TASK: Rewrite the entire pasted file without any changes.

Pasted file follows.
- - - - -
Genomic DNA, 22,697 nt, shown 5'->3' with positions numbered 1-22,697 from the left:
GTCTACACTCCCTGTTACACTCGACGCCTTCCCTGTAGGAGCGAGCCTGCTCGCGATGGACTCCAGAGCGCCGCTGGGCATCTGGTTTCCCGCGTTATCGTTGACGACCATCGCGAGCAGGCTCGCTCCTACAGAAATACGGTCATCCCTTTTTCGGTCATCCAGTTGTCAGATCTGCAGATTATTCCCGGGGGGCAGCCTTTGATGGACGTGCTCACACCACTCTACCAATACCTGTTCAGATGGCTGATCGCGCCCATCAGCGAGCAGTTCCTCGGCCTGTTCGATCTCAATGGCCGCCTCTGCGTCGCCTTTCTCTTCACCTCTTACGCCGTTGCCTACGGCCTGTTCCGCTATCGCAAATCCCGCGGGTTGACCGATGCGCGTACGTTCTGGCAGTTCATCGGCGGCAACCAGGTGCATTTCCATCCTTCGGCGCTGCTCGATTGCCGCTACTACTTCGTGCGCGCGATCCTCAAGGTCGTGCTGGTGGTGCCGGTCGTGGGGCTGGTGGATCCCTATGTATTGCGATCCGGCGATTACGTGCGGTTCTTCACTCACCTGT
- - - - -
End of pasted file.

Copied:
Genomic DNA, 22,697 nt, shown 5'->3' with positions numbered 1-22,697 from the left:
GTCTACACTCCCTGTTACACTCGACGCCTTCCCTGTAGGAGCGAGCCTGCTCGCGATGGACTCCAGAGCGCCGCTGGGCATCTGGTTTCCCGCGTTATCGTTGACGACCATCGCGAGCAGGCTCGCTCCTACAGAAATACGGTCATCCCTTTTTCGGTCATCCAGTTGTCAGATCTGCAGATTATTCCCGGGGGGCAGCCTTTGATGGACGTGCTCACACCACTCTACCAATACCTGTTCAGATGGCTGATCGCGCCCATCAGCGAGCAGTTCCTCGGCCTGTTCGATCTCAATGGCCGCCTCTGCGTCGCCTTTCTCTTCACCTCTTACGCCGTTGCCTACGGCCTGTTCCGCTATCGCAAATCCCGCGGGTTGACCGATGCGCGTACGTTCTGGCAGTTCATCGGCGGCAACCAGGTGCATTTCCATCCTTCGGCGCTGCTCGATTGCCGCTACTACTTCGTGCGCGCGATCCTCAAGGTCGTGCTGGTGGTGCCGGTCGTGGGGCTGGTGGATCCCTATGTATTGCGATCCGGCGATTACGTGCGGTTCTTCACTCACCTGT